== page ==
Monday, April 1, 2019

The Stubborn Ones

During a conversation I had with my little brother some time ago, he pointed something out that I hadn't thought of, at least not in the way he framed it. We were discussing the lack of discernment when it comes to spiritual gifting in the Western church, as well as the lack of knowledge and understanding regarding the manifest power of God.

"You have to understand, we grew up with these things," my little brother said, "we see them as something ordinary, something that naturally occurs during one's spiritual journey, and we take them for granted, but many people in America have never experienced what we have.”

It is precisely this sentiment that keeps gnawing at me vis-à-vis something that occurred toward the tail end of the Hear the Watchmen conference, and since enough people asked me about it the next morning, I thought it a perfect opportunity to talk about deliverance for a bit.

To clarify, I have not been called to deliverance ministry, but I have prayed for people to be delivered. My grandfather before me likewise had not been called to deliverance ministry, but the devil knew his name, and every time a minion of darkness crossed paths with him, he had enough authority in Christ Jesus to cast them out. 

That said, after the service on Saturday evening, there was a call to the altars, and an offer to pray for anyone who needed prayer. Unfortunately, since I’d gotten maybe two hours of sleep total the night before, I had already left by this point. From what I’ve been able to piece together from the various people who approached me, a gentleman came up for prayer, and though the brother praying over him had both knowledge of the supernatural and of deliverance in particular, as well as authority to cast out the demon, it would not go. There was no deliverance, there was no breakthrough, and most of the folks who approached me the next morning wondered how this could be.

Thankfully, there is precedent in the Bible, as well as the means by which to excise one of the stubborn ones.

There was a man who had brought his son to Christ’s disciples, to cast out a demon, and though they had done it before, and they had used their authority in Christ, this one particular one refused to go. After the man brought the boy to Jesus and he cast out the evil spirit, His disciples asked why it was that they could not cast it out, and Jesus answered them saying, “this kind can come out by nothing but prayer and fasting.”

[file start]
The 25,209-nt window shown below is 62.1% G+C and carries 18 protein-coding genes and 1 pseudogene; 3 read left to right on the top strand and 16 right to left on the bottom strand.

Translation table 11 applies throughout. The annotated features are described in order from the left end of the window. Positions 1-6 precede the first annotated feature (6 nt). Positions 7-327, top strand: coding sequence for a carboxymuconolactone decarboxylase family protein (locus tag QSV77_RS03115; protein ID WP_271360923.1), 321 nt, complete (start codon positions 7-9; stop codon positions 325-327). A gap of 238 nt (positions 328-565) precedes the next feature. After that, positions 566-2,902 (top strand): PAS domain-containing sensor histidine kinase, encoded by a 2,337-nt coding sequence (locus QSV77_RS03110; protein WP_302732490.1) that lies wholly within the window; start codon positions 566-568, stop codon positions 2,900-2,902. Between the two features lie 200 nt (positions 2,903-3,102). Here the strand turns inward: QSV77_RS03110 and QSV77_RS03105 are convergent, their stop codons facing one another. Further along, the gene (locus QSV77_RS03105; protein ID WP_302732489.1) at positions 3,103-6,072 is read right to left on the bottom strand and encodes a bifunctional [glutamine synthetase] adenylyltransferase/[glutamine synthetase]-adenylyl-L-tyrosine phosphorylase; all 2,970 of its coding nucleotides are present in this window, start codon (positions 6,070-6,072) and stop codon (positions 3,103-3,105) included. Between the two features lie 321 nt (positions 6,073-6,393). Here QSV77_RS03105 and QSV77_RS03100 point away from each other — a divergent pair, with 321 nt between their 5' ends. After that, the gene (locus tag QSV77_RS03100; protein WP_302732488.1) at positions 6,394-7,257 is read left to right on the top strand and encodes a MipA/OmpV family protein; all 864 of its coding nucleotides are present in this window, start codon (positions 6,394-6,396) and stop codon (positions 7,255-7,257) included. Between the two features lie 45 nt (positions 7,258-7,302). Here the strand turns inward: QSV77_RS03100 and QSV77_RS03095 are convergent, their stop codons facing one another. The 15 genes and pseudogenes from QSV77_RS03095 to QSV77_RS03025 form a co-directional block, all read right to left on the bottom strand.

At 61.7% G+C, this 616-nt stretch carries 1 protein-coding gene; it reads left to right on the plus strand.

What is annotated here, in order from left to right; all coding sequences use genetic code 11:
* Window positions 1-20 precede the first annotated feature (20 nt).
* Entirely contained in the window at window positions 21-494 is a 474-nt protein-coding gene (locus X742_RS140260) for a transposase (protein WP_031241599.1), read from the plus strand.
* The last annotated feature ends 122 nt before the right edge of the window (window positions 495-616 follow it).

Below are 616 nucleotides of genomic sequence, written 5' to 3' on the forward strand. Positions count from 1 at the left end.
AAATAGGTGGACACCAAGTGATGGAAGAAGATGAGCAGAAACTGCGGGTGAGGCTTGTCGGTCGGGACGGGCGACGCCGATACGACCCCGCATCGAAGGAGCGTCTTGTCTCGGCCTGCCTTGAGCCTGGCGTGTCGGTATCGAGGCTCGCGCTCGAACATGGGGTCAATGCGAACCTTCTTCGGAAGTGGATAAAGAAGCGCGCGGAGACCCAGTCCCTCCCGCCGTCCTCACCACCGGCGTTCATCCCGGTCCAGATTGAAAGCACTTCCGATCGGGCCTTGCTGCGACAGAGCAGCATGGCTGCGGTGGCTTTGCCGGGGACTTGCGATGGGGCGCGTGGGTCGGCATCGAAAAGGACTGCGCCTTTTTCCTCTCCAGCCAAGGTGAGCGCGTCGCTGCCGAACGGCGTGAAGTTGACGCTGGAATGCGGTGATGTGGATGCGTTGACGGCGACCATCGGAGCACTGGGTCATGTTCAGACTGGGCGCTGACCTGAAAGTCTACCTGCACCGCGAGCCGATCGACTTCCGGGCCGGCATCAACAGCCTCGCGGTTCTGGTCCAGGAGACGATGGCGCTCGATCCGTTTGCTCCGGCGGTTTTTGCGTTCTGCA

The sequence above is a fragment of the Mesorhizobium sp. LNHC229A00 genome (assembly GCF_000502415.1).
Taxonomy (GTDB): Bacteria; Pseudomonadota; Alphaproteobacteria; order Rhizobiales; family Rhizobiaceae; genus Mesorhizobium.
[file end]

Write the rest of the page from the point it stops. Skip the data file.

The reasons why some evil spirits are more difficult to cast out than others can vary. The most common cause is that the individual in question opened themselves up to the evil spirit, and actively courted it, inviting it in.

A squatter will defend the home he is squatting in far less vigorously than a homeowner will. The same principle applies when it comes to evil spirits. If the evil spirit thinks of the person as their habitation, their domicile, their home, they are reluctant to leave, and will often put up a fight.

Another reason why an evil spirit will not leave even though it is commanded is because there is still unconfessed sin in the life of the individual. As long as the sin is unconfessed, the spirit has a license to be there.

To be perfectly honest, there is so much to unpack it could probably be turned into a book, but the point I wanted to get to is what prayer and fasting do to an evil spirit, and why this kind, the stubborn kind, can come out by nothing but prayer and fasting.

Think of prayer and fasting as chemo, and the evil spirit as cancer. With each prayer lifted up for the individual in question, with each day of fasting fasted on their behalf, it's like the spirit gets hit with another round of radiation. Each round weakens it incrementally, until, in its weakened state, when commanded to leave it has no choice but to do so.

I hope some of you who came up to me during the conference and asked about this will find your way to this writing and understand why what happened, happened, and why it is not out of the ordinary. 

With love in Christ,
Michael Boldea Jr. 

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